The risks are compounded by the fact that the equipment available in each individual gym — outside of Teagle — often doesn’t allow you to create a “balanced” workout. If you were to try to work out your back at Noyes, you would be unable to do it nearly as effectively as you would in Teagle because, by my count, at least 1/4 of the exercises aren’t available in Noyes. You risk overworking one muscle group more than another, or overworking certain parts of a muscle group, and that usually leads to injury.
With such imbalance in equipment between gyms, it becomes necessary to mix and match gyms to fit your muscular needs on any given day. If I want to work out my shoulders and traps, I know the best place to go is Noyes. If I want to work out my back, I’m definitely going to Teagle. Chest? Teagle or Helen Newman. Given the familiarity problems that often occur in switching gyms, this option is not a favorable one, but it is basically necessary.
And then there’s this other problem: for many of the machines, there’s no way to know how much weight you’re using! That’s because, with rare exception, each machine has its own numbering system that doesn’t correspond directly to a weight. One through 12? 15? 20? What does that mean? How much weight are you actually lifting?
Even if two machines have the same set of numbers, the numbers don’t necessarily represent the same amount of weight. So, weight setting 11 out of 15 on one machine might not equal setting 11 out of 15 on another, or 11 of 20 on a third. And if you’re in the middle of your workout, let alone on your final set, you’re probably not in good condition to guess how heavy a weight is based on lifting it, because you’re just too tired.
Combine this weight problem with the need to constantly shift gyms and use new equipment, and you realize just how massive an injury risk there is. I once asked a CFC Staff member what the numbers corresponded to in pounds, after it took me a month to figure out what number was right for me on each machine around campus. The answer I got from the fitness staff was “uhhhh …”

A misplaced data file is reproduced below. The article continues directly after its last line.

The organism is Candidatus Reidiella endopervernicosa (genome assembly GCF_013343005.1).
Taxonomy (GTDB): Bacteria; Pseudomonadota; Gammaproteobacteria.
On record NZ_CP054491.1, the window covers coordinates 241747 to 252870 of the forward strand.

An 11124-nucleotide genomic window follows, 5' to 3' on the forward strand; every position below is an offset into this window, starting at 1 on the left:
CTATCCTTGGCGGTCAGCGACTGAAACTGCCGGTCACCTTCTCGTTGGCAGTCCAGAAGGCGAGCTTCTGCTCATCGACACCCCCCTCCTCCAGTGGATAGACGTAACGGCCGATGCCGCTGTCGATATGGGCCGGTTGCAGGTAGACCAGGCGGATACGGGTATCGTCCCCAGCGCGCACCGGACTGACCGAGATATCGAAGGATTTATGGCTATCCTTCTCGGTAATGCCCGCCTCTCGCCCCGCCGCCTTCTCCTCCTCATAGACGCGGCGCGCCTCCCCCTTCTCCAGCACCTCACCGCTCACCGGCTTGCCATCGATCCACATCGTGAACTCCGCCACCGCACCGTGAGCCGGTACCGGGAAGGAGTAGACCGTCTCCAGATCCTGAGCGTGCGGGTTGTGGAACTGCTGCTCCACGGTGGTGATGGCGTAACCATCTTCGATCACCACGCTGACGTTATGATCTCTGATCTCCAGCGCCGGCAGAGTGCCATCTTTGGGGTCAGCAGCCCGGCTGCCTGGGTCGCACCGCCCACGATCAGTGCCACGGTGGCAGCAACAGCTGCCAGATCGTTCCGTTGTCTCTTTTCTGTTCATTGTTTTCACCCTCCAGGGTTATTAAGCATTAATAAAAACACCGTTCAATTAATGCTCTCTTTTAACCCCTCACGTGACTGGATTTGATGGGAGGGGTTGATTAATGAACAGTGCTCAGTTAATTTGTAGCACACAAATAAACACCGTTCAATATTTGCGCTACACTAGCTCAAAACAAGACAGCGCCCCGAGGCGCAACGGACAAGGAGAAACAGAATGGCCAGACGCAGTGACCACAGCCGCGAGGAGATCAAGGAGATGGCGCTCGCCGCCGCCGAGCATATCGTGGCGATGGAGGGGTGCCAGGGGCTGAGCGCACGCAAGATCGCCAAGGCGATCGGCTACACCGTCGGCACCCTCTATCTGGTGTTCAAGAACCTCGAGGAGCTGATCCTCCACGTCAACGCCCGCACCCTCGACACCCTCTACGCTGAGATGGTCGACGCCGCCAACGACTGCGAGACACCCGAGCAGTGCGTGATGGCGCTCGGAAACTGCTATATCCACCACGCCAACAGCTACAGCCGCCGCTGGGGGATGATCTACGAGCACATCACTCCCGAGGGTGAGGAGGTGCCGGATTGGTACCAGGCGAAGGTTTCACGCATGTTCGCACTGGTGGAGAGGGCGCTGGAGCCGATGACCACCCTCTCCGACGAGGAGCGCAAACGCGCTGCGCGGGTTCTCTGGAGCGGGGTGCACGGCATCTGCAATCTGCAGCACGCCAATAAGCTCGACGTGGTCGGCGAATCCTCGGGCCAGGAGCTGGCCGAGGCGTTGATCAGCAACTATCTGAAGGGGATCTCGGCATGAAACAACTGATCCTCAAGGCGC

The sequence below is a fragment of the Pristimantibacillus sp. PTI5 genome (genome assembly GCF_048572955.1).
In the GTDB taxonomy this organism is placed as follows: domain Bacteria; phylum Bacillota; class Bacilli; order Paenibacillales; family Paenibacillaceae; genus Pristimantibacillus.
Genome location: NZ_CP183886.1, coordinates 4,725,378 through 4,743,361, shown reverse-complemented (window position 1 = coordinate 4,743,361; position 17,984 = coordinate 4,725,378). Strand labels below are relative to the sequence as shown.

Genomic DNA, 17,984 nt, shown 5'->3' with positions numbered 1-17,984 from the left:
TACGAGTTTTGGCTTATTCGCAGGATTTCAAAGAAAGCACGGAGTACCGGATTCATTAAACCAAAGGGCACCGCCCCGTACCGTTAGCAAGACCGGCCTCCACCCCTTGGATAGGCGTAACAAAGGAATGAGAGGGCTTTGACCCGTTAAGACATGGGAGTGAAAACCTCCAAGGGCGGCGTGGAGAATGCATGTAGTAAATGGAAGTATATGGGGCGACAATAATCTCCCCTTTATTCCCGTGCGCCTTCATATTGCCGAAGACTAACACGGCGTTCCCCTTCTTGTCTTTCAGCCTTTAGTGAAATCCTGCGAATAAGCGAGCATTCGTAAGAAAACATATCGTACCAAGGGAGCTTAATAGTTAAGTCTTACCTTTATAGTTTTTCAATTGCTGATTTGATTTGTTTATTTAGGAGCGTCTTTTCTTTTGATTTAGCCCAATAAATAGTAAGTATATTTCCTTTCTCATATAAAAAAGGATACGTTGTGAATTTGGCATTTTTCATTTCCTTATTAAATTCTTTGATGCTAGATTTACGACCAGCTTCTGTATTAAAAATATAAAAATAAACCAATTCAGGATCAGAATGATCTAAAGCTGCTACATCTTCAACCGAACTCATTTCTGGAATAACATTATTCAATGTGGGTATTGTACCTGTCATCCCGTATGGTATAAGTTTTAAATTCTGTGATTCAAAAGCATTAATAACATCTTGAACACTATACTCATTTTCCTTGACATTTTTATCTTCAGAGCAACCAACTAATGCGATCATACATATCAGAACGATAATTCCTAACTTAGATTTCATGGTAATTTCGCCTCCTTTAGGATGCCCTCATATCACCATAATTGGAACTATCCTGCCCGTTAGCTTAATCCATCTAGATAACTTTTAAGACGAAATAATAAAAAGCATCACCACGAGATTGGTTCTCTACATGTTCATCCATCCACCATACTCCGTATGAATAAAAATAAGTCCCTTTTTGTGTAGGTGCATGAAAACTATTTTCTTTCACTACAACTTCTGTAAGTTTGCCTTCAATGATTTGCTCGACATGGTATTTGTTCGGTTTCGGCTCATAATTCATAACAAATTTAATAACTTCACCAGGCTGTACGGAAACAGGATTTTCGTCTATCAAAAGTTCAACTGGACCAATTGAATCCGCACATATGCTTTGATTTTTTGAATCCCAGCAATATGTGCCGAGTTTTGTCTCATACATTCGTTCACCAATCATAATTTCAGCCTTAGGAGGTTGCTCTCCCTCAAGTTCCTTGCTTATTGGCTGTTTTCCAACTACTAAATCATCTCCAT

That’s correct: nobody knew. A week later, I asked again, and got the same response. And the scary thing is, nobody else had asked before. That tells me people don’t know any better and/or they’re just doing guesswork on the weights – as I did – both of which involve people putting themselves at long-term and/or short-term risk.
There is one unifying thing about the Cornell gyms though, and that is the range of free weights. I’m a big proponent of free weights. Of course, you can’t actually get a balanced workout in exercising strictly with free weights, that’s why you need good machines and other equipment. So, that’s not very helpful.
And now, I’m going to throw a wrench into this mess … literally, because it’s also common to find equipment broken, with a big red sign on white paper that warns people to stay away. It means there’s even less equipment to work with, and to make matter worse, repairs usually take awhile. I’m not talking hours or days, I’m talking about weeks. It took Cornell Fitness Centers a month to get a simple adjustable cable machine fixed in Noyes. Given that people probably aren’t rotating gyms, they’re just being put at even greater risk of injury by this delay.
Finally, let’s not forget the gyms are a part of the wellness and mental health programs. If we don’t have adequate gyms, with adequate space, it has an impact on people. If people are discouraged from going to the gym, it’s not going to help mental health. If people get injured at the gym – and I have no numbers about injuries, of course – it’s certainly going to stick with them.
Forget the fact that a number of the mini-lockers for valuables don’t have keys with working clothespins so you won’t lose them, or that there often aren’t enough cubbies, forcing people to leave valuables/clothes/etc. lying around or just in the way at the gym (don’t trip!). My friends at schools around the country often talk about the expansive weight rooms, all over campus, that their universities have. My brother, a freshman at University of Wisconsin, brags about the awesome gyms regularly. (I have seen one, firsthand, and I was awestruck.) I have also seen or been told of many of our Ivy peer institutions’ gyms, and let me tell you, we are not exactly leading the pack in that department.
Sure, we might need all the money we can get right now for other, significantly more important things than gyms on campus. But if you’re going to do something, at least do it right. Don’t provide inadequate facilities or equipment, putting students at risk or making their lives difficult. I hope the new Helen Newman will be a positive step instead of adding to this problem.